With the budget done and dusted, everyone is focused on the election. Prime Minister Malcolm Turnbull has announced the double dissolution election will be held on July 2, but until he goes to the Governor-General sometime between May 5 and May 11, the government is operating as normal. Should caretaker conventions apply even though the election hasn’t officially been called?

What is a ‘caretaker government/period/mode’?

When an election is called, the government doesn’t stop functioning, so conventions are in place to allow the lights to be kept on and government agencies running while voters decide who will get to make the decisions in the next term of Parliament. The party that is in power can make administrative decisions on what needs to be done during that period, but contentious issues, large contracts and major appointments or policy announcements are avoided.

Has the caretaker period always existed?

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According to the Museum of Australian Democracy, the first public record of caretaker conventions is from 1951 when then-prime minister Robert Menzies wrote to ministers after dissolving Parliament and told them not to make contentious decisions without consulting him. A decade later it was regular practice for the PM to remind ministers to refrain from making major decisions or appointments. Now it is managed by the Department of Prime Minister and Cabinet (PM&C).

When does it start?

When the writs have been issued, and the House of Representatives has been dissolved for an election.

Are we in caretaker mode now?

No. Oppositions generally try to bring on the caretaker period earlier and earlier in the election cycle. For example, the Coalition, when in opposition to Julia Gillard, claimed the government was effectively in caretaker mode when she announced the election date eight months in advance. Labor has also tried it on this time, sort of, in asking to be consulted on government appointments to economic agencies. But caretaker mode will not start until after the Governor-General dissolves the House of Representatives plus the Senate.

What does it mean for advertising?

There is always a lot of focus on the use of government advertising during caretaker mode. The Department of Finance and PM&C review all government advertising at the beginning of the caretaker period and tell the government which ads should stay and which should be stopped, and the government then seeks to get agreement from the opposition on which ads should stay. Ads warning against smoking, for example, are likely to stay, while ads for Turnbull’s innovation boom are likely to go.

That’s not always the case, however. In the dying days of the Rudd government in 2013, it defied caretaker conventions and spent $6.5 million in taxpayers’ money to fund a major advertising campaign for Labor’s new border security policy. Then-finance secretary David Tune revealed afterwards that he was forced to approve the campaign despite being concerned it breached the conventions. Labor argued the ads were needed in the interests of national security.

Ministerial websites can stay as-is during the election campaign, but the convention suggests that any recent ministerial statements that criticise the opposition in strong terms should be removed. The conventions suggest that portfolio announcements — not election promises — and purely factual material can be uploaded to the sites during the caretaker period.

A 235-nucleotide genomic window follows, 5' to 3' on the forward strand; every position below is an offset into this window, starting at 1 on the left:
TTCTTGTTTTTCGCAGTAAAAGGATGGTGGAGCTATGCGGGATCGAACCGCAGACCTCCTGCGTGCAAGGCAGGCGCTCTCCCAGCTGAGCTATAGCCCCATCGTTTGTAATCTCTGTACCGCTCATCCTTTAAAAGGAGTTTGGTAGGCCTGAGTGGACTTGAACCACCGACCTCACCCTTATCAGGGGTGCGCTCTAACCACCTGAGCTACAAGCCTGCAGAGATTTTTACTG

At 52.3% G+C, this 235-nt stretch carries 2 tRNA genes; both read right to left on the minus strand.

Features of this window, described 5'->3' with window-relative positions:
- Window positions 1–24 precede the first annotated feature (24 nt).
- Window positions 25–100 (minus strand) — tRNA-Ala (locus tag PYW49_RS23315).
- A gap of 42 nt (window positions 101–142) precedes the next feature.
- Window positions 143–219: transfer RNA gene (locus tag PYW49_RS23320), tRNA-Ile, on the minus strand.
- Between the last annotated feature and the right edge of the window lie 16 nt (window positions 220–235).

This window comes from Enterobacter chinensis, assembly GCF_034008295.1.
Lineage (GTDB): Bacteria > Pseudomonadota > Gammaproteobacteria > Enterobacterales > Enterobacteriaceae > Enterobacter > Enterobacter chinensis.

What if there is a major crisis?

If a big decision needs to be made, like Australia going to war, or a major policy being irreversibly funded for the immediate future, the government should consult with the opposition on any decisions it will make.

What happens if the government ignores caretaker conventions and decides something big anyway?

Very little. The opposition would squawk, but for the most part caretaker conventions are just agreed formalities — they are not binding. Apart from government advertising the government could get away with breaking the conventions — but it would set a bad precedent.

What about international visitors?

Although visits during election periods by major foreign dignitaries are generally avoided, there are plans in place if they do occur. If President Barack Obama planned to drop by while Australia was in its caretaker period, then he would be advised of the election and the potential for the government to change while he was here.

If we’re in negotiations for, say, a trade deal, the government is advised to inform the other parties in the negotiations that any agreements made in the caretaker period would need to be authorised by the incoming government.

What can the opposition do during the caretaker period?

Generally, in order to allow a smooth transition if the opposition wins the election, it’s given access to departmental heads to scope out policies before the election. This either occurs three months before the expiry of the House of Representatives or on the date of the announcement of the election. Currently, since neither has been officially called, Labor is in the awkward situation of having less than three months before an election, but still not being able to access departmental heads, and has been pushing to get access to them from the government.

As a Crikey subscriber and someone who began working as a journalist in 1957, I am passionate about the importance of independent media like Crikey. I met a lot of Australians from many walks of life during my career and did my best to share their stories honestly and fairly with their fellow citizens.

And I never forgot how important it is to hold politicians to account. Crikey does that – something that is more important now than ever before in Australia.

Liz
North Stradbroke Island, QLD

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